Abuse of FDA Citizen PetitionsJuly 7, 2008
Did you know that:
A drug company petitioned the FDA to ban a B vitamin in order to protect its own drug product?
Or that the second largest drug company in the world is using the FDA’s citizen petition process in order to try to prevent any dietary supplement product from making weight loss claims. The company wants weight loss claims to be re-classified as disease claims!
If you’ve been reading our efforts to stop Wyeth from working with the FDA to ban bio-identical estriol, then you’re probably not surprised that the FDA is being used to try to ban natural products.
But did you also know that you can help keep natural, safe products on the market by simply writing Congress and the FDA and telling them you’re supportive of Vitamin B6 and that you don’t want the FDA restricting free speech?
Medicure Pharma’s attempt to ban the natural, bioactive form of vitamin B6
On November 30, 2007, Medicure Pharma submitted a citizen’s petition to the FDA asserting that that all dietary supplements containing pyridoxal 5’-phosphate (“P5P supplements”) should be banned. Despite the fact that P5P most important, bioactive, natural form of vitamin B6, Medicure wants to see the product banned from sale by the US dietary supplement industry because its marketing of P5P-containing supplements undermines the company’s incentive to continue developing its drug product (MC-1).
Dr Robert Verkerk, Executive Director of our affiliate, the Alliance for Natural Health says, “This is an astonishing development that shows just how easily pharma companies are willing to show their hand. Well I’m sorry, natural got there first! You can’t just decide to have a natural form of a product banned because it interferes with your drug patents. We’ve found two patents secured by Medicure for P5P to be used in cases of heart disease. It seems they’ve come to the same realization as millions around the world—vitamins and other natural products can be used to help protect you from chronic diseases, including heart disease.”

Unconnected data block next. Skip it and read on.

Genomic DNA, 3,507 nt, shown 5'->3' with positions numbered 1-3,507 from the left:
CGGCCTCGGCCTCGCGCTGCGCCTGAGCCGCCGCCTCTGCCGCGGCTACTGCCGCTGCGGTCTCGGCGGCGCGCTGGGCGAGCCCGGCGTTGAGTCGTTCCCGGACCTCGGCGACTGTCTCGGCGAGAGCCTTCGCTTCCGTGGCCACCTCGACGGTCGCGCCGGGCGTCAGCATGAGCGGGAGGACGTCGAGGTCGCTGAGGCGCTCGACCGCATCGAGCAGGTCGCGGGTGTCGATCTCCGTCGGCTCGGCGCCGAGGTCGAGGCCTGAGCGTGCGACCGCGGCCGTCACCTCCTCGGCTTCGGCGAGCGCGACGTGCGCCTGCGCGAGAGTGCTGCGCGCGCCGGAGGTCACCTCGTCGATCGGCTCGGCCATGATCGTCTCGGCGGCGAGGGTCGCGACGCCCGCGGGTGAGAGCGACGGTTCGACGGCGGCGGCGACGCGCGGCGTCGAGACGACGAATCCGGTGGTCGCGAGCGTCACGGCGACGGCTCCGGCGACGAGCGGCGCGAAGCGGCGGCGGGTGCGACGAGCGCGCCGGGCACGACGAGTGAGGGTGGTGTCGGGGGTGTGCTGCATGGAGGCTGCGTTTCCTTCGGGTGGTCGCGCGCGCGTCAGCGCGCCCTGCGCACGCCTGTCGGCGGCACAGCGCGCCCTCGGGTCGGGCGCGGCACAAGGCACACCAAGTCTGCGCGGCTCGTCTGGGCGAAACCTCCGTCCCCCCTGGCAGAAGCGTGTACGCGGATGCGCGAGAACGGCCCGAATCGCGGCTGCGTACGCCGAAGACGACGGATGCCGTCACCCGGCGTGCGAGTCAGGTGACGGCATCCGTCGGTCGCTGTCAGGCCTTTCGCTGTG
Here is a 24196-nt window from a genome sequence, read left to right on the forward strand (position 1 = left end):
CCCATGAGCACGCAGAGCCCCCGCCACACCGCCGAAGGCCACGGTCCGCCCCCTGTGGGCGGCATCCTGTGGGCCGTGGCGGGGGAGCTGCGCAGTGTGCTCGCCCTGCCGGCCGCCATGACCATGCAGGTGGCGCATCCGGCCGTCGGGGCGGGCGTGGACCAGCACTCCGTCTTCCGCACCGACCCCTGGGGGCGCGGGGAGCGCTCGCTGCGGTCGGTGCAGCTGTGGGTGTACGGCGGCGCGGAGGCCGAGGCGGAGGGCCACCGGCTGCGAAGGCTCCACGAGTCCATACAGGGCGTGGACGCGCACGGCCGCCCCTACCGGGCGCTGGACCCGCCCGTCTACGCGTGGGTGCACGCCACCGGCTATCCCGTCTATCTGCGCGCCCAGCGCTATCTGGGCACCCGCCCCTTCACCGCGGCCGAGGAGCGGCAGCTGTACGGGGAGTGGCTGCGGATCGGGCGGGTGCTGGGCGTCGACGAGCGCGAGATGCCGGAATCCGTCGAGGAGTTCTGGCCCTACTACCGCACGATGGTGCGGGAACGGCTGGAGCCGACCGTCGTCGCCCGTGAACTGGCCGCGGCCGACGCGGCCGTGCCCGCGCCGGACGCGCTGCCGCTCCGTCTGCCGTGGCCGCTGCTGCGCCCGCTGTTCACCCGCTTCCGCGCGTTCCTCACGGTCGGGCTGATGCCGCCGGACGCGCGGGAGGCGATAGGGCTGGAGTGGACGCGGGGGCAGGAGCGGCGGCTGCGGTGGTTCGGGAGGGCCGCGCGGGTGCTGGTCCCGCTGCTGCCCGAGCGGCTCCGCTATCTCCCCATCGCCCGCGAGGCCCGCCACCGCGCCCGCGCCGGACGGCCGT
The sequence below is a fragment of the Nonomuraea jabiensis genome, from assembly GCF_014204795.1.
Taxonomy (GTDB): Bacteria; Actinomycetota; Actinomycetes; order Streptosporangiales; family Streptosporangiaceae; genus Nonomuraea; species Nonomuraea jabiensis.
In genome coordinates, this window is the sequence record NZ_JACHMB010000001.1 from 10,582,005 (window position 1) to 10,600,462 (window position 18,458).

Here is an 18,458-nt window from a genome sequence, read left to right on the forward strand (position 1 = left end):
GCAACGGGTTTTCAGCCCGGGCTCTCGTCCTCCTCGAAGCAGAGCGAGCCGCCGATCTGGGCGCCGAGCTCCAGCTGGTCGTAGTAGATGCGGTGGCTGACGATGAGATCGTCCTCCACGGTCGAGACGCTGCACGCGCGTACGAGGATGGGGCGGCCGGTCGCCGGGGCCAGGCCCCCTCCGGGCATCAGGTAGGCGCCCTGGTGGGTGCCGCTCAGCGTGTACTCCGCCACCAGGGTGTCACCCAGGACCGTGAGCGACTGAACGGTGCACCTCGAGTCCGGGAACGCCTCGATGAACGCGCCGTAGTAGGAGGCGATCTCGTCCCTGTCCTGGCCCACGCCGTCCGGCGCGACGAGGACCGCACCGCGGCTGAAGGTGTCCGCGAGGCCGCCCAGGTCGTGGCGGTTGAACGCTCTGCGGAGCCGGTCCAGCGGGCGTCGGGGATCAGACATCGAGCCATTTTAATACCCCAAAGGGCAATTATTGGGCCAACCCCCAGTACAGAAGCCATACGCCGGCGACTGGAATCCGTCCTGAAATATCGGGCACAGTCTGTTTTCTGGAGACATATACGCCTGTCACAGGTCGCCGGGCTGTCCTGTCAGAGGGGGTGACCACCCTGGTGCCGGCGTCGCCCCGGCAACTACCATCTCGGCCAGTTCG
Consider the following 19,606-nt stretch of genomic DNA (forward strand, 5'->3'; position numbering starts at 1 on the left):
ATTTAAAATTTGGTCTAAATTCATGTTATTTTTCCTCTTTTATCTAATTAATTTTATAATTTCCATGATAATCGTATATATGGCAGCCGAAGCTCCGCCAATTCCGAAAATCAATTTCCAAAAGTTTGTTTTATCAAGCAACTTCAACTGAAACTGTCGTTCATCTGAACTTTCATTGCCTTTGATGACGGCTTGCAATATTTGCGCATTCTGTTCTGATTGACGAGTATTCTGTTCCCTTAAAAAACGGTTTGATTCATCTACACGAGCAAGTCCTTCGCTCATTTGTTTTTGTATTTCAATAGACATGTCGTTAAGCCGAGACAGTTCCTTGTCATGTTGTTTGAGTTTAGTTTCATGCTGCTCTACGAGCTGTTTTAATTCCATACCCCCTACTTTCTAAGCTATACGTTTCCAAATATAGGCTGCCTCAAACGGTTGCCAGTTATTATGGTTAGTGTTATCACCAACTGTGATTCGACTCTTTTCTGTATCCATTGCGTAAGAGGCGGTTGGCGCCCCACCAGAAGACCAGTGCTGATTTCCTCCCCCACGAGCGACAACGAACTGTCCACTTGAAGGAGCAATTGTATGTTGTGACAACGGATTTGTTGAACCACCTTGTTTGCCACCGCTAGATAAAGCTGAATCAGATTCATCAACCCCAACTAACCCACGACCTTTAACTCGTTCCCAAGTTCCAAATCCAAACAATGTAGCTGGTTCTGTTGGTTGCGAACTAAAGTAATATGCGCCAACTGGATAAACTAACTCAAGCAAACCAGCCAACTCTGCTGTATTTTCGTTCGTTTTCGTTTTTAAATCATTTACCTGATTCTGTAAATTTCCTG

A recent, large scale Japanese study, for instance, published in the Journal of the American College of Nutrition (2008 Feb;27(1): 127-36), concluded “Dietary intake of vitamin B6 was associated with a reduced risk of coronary heart disease among middle-aged non-multivitamin supplement users. Dietary folate and vitamin B12 were also suggested to be protective factors for coronary heart disease.”
Glaxosmithkline’s attempt to shut down competition from the natural products industry in the weight loss field
On April 17, 2008, the world’s second largest drug company, GSK, along with the American Dietetic Association and the Obesity Society—both regarded by many as fronts for some drug companies — petitioned the FDA to try to prevent any dietary supplement product from making weight loss claims. The company wants weight loss claims to be re-classified as disease claims, therefore making them the sole domain of treatments with licensed pharmaceuticals. GSK’s Alli product directly competes with the wide range of dietary supplements that help support weight loss—and Alli has become the third top-selling obesity drug less than a year after its launch, despite serious side effects.
Commenting on the GSK petition, Verkerk added, “Obesity control is a growth area for Big Food which contributes so greatly to the problem. GSK —which works in cahoots with Big Food—now wants a slice of the action and it wants to eliminate the main source of competition—the natural products industry. Consumers must engage with these petitions and have their say. The time for sitting on the sidelines is over.”
These Latest FDA Petitions Follow the Recent Ban on Bio-Identical Estriol
Wyeth pharmaceuticals petitioned the FDA to ban bio-identical estriol, even though bio-identical estriol is a critical ingredient in bio-identical hormone therapies, and no adverse event had ever been associated with its use. AAHF, along with our congressional allies, are currently attempting to reverse this ban. Please do not let these new petitions to the FDA succeed.